Consolidating a fragmented industry can be a good idea and has worked to a greater or lesser extent in the past. The problem is that the government is usually too far behind the curve to make the best decisions and a good example would be some of the nationalisations that happened in the UK.
However, in Russia, it is about redistributing the assets privatised in the early nineties. The privatisations were a "fire-sale" in which only a favoured few could take part, however subsequently, the shares traded on a secondary market and became assets belonging to pension funds and the like. Unfortunately, in the early nineties, when Putin and his backers (the so-called Siloviki) came to power, they discovered there was nothing new to privatise so they took some companies back such as Yukos. On the smaller scale, many companies found themselves forced with new directors who had relationships with the Siloviki.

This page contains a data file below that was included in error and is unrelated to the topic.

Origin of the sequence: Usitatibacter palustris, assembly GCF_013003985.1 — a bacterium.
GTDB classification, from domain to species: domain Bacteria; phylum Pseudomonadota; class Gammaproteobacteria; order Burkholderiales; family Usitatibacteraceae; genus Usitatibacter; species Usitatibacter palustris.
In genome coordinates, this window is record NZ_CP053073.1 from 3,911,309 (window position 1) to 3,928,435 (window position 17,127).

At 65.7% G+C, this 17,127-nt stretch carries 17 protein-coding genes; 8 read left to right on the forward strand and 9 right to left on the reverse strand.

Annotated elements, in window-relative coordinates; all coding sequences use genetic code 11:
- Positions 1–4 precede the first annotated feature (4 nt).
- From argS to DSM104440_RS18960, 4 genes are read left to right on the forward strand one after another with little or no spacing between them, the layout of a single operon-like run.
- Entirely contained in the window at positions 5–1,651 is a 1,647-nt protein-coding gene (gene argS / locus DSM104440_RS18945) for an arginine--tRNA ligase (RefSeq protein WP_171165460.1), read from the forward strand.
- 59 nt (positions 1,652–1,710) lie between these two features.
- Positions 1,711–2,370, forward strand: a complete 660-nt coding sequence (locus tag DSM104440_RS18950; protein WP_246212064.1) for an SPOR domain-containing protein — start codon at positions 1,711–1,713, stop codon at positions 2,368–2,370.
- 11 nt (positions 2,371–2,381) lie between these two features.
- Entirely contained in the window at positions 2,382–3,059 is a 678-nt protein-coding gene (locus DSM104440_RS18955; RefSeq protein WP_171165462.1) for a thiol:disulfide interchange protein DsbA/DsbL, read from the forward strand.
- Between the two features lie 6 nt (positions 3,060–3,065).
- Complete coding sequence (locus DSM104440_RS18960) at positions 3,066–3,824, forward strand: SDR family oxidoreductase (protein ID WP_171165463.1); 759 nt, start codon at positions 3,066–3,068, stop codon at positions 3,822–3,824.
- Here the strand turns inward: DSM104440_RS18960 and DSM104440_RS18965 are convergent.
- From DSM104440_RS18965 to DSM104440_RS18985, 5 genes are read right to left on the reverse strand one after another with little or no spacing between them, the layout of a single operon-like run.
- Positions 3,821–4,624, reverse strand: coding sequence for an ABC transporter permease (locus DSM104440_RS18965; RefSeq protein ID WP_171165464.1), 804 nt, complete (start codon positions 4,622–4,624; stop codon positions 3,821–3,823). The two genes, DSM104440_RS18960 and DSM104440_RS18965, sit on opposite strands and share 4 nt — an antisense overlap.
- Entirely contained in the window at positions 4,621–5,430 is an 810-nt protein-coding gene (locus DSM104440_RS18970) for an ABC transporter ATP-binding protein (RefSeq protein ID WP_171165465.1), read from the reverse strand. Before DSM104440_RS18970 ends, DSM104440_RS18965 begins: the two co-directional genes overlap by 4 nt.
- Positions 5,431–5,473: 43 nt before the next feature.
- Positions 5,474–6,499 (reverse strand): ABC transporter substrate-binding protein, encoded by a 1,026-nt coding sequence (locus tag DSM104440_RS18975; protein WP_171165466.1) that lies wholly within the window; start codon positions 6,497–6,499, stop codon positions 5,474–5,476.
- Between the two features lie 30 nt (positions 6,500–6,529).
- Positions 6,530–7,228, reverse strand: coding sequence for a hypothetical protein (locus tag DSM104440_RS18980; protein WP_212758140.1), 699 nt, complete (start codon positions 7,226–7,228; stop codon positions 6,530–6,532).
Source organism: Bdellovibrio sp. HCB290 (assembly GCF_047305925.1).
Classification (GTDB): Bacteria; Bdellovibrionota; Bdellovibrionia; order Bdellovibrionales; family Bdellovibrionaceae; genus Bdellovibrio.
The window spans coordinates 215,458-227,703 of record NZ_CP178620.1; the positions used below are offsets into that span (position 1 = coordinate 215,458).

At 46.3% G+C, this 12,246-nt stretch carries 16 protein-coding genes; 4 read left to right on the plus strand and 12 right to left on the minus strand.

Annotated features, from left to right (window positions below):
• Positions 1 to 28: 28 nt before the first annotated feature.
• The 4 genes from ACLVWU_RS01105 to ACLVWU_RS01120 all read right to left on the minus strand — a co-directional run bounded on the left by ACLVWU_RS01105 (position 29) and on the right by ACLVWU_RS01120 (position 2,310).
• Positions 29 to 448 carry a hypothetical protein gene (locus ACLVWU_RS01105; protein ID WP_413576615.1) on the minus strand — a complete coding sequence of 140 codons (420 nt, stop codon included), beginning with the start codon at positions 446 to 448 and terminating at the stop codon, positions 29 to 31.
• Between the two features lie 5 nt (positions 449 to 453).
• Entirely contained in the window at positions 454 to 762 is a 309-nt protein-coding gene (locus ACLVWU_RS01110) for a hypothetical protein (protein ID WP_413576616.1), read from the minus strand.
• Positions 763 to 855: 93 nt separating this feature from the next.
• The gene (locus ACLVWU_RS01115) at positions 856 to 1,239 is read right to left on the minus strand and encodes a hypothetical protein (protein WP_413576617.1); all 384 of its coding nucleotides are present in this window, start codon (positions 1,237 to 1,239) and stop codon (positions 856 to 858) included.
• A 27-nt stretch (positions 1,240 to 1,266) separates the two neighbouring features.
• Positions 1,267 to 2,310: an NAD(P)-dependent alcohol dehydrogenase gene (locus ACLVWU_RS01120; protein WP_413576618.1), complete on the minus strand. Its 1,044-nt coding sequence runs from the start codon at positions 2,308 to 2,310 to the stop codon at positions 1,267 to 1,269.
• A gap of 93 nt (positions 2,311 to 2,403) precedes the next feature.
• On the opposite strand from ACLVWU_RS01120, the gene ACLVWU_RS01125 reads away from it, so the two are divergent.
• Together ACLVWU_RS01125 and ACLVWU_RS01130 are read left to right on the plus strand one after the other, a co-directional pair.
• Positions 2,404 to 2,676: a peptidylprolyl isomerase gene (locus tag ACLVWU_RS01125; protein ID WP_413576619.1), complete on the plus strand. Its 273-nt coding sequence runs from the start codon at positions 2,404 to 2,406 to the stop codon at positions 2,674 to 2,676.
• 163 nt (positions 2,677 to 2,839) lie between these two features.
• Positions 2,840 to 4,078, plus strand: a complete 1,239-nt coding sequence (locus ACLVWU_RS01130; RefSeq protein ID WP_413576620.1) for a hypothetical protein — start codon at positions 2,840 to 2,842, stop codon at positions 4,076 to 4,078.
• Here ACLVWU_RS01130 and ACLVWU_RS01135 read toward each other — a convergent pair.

Either way, by undermining corporate governance and the protection of property, the government has made it far more difficult for a normal financial infrastructure to exist.